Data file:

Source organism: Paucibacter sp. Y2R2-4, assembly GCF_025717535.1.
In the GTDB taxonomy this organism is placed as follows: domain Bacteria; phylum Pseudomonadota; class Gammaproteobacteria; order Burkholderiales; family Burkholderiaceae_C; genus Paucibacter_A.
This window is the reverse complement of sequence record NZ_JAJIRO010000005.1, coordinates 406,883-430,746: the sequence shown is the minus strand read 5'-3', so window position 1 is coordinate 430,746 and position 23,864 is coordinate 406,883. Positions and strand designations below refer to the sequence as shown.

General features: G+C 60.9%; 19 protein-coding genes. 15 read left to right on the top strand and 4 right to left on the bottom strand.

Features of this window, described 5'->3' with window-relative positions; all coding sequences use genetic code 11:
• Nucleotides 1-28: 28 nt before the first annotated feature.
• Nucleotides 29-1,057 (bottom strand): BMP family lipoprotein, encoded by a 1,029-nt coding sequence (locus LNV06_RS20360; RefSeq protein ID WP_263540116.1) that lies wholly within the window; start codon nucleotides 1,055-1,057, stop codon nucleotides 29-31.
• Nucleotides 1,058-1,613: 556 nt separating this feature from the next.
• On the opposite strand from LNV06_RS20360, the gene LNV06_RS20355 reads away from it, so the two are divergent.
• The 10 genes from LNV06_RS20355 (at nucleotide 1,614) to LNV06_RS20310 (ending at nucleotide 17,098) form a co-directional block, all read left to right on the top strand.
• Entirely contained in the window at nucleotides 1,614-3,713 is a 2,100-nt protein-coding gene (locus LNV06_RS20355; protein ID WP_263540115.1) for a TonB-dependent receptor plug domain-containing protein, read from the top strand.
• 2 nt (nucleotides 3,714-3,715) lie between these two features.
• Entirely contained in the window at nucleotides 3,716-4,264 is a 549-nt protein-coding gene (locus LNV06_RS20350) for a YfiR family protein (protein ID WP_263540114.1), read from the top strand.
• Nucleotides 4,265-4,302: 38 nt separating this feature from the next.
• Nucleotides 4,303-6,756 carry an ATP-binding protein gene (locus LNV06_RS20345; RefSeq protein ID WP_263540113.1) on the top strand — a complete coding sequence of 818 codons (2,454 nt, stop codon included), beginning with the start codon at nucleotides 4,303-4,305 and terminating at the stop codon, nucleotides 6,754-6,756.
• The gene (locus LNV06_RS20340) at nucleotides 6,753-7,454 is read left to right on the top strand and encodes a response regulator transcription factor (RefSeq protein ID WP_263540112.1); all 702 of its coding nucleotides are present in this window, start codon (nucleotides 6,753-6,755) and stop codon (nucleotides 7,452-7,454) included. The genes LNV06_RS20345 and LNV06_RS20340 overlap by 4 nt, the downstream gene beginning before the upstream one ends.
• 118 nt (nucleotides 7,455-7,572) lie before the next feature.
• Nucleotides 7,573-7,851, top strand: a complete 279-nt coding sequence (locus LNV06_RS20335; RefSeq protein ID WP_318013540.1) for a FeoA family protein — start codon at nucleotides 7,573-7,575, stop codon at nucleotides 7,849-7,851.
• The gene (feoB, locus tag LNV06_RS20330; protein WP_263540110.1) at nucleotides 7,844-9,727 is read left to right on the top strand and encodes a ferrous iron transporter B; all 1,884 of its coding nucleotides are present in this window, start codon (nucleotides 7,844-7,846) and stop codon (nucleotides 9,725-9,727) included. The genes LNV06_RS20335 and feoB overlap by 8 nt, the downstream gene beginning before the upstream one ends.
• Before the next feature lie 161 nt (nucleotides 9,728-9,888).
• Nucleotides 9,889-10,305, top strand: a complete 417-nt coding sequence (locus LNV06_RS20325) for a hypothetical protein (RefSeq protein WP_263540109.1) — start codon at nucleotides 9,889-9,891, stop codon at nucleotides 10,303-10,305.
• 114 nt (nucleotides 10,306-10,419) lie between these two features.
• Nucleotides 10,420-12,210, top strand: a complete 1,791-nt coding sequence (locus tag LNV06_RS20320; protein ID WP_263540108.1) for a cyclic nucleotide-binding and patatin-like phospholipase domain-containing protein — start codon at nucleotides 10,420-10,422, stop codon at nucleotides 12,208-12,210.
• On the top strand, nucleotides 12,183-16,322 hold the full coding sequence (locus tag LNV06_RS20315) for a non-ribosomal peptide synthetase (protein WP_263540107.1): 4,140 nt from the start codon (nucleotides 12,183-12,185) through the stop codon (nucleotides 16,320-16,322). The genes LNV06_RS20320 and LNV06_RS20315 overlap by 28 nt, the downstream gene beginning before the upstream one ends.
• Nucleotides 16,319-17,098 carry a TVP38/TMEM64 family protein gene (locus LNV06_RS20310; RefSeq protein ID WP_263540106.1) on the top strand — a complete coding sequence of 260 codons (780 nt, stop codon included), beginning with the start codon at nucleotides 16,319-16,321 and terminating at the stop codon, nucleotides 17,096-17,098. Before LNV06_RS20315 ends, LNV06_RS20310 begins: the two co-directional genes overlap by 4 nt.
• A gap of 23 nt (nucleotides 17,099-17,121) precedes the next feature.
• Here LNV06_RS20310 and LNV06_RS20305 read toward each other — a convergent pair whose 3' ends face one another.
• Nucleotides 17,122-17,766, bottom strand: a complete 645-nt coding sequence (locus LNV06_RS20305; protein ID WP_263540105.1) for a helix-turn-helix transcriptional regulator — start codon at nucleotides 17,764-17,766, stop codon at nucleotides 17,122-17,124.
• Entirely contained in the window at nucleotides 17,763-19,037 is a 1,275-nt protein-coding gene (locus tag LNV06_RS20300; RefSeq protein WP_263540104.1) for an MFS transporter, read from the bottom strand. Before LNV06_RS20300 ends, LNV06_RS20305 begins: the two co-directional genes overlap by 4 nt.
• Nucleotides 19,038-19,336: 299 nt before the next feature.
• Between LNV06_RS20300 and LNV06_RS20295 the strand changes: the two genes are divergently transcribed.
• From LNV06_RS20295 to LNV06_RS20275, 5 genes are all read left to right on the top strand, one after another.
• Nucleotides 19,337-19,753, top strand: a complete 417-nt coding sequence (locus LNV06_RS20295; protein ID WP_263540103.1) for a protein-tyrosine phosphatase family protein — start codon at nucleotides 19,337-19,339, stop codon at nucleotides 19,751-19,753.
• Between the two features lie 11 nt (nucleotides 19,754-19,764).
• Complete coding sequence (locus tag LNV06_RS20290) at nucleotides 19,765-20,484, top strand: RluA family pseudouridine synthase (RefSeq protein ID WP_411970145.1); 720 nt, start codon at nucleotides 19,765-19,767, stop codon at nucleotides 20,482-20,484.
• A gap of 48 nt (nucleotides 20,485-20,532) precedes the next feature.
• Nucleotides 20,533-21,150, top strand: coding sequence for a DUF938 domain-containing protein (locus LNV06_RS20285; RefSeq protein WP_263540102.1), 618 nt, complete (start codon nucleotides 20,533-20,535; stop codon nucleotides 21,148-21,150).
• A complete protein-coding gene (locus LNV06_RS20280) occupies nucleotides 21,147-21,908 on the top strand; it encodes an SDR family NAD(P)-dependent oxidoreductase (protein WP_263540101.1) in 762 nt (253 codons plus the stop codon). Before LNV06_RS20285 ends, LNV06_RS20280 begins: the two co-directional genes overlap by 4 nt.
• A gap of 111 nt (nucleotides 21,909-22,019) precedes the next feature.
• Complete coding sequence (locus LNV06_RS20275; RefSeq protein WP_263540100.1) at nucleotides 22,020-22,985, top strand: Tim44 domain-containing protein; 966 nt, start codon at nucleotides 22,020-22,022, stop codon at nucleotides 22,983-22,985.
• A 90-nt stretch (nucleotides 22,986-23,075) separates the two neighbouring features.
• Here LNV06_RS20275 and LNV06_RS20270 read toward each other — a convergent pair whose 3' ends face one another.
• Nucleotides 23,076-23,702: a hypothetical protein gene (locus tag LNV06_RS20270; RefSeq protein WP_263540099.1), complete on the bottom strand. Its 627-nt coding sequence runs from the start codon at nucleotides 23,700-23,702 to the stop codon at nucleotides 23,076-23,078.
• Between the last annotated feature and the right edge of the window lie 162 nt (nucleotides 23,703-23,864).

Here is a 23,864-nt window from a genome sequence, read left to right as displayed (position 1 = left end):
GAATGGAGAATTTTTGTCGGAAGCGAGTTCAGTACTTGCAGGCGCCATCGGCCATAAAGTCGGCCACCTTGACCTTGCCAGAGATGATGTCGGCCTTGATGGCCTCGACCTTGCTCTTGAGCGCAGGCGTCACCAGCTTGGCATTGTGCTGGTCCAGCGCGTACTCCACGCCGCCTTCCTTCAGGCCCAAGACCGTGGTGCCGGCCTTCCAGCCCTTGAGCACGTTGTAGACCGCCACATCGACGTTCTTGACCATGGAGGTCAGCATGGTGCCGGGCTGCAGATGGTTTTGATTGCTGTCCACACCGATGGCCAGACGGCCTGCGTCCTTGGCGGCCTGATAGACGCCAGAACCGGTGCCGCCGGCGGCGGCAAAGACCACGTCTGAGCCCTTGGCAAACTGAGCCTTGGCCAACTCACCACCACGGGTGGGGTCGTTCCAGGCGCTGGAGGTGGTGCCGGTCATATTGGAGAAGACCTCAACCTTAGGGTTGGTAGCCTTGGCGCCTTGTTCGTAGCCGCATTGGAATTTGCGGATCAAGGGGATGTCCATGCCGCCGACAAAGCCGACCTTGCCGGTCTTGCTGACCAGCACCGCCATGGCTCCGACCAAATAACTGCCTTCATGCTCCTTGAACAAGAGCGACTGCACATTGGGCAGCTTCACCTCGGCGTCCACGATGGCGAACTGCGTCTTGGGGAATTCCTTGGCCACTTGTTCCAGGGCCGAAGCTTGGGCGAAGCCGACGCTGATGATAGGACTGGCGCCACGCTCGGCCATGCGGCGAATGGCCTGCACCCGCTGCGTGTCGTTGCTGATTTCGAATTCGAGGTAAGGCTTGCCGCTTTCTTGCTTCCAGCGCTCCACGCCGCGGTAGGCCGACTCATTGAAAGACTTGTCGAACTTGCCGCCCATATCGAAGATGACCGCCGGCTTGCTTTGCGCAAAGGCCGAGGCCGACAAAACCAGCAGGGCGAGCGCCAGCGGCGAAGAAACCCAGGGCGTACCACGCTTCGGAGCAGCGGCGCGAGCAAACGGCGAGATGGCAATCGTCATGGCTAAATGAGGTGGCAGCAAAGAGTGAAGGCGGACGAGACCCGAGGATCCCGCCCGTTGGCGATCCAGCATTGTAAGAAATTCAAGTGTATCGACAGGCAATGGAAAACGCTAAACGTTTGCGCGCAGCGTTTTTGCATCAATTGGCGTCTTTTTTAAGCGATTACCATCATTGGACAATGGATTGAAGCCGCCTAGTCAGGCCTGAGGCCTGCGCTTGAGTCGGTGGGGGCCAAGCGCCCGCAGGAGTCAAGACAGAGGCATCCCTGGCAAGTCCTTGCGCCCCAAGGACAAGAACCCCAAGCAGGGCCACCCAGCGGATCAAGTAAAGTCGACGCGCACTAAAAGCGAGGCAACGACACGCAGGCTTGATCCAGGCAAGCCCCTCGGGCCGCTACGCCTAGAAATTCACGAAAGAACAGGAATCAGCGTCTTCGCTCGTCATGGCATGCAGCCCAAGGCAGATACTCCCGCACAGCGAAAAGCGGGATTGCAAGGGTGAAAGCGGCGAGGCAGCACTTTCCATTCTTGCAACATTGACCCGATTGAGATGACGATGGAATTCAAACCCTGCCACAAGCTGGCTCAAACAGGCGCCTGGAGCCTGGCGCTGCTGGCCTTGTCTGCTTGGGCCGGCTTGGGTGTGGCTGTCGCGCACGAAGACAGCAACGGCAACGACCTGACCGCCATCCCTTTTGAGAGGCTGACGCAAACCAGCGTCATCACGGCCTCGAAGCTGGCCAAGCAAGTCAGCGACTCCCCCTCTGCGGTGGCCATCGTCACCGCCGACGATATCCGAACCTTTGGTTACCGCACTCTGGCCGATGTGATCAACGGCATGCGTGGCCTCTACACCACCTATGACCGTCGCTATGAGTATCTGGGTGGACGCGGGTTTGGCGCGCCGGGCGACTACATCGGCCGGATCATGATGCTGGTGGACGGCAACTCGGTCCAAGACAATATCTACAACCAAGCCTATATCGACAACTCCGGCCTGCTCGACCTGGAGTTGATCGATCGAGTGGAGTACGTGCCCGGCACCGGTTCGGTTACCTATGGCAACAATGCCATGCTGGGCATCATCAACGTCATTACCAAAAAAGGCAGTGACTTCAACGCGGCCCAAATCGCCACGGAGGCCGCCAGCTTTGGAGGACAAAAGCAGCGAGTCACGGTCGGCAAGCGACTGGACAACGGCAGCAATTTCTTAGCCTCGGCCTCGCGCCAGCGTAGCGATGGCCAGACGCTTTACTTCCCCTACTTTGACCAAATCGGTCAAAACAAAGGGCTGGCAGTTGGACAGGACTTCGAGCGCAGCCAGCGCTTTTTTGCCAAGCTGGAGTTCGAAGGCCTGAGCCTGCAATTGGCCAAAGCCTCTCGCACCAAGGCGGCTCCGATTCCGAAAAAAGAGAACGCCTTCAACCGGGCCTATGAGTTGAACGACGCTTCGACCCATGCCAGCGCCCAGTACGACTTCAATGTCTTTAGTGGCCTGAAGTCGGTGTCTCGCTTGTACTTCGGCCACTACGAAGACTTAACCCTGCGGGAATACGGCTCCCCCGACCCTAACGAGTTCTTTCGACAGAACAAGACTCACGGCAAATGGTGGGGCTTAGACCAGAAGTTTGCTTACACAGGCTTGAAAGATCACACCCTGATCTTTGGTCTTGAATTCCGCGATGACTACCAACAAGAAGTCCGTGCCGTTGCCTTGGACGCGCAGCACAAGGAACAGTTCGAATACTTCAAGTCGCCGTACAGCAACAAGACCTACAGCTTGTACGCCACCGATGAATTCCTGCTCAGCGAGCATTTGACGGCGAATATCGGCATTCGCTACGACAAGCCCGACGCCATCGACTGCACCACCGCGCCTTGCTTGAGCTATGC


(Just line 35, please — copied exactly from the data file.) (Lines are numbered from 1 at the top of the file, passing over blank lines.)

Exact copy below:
• Complete coding sequence (locus tag LNV06_RS20290) at nucleotides 19,765-20,484, top strand: RluA family pseudouridine synthase (RefSeq protein ID WP_411970145.1); 720 nt, start codon at nucleotides 19,765-19,767, stop codon at nucleotides 20,482-20,484.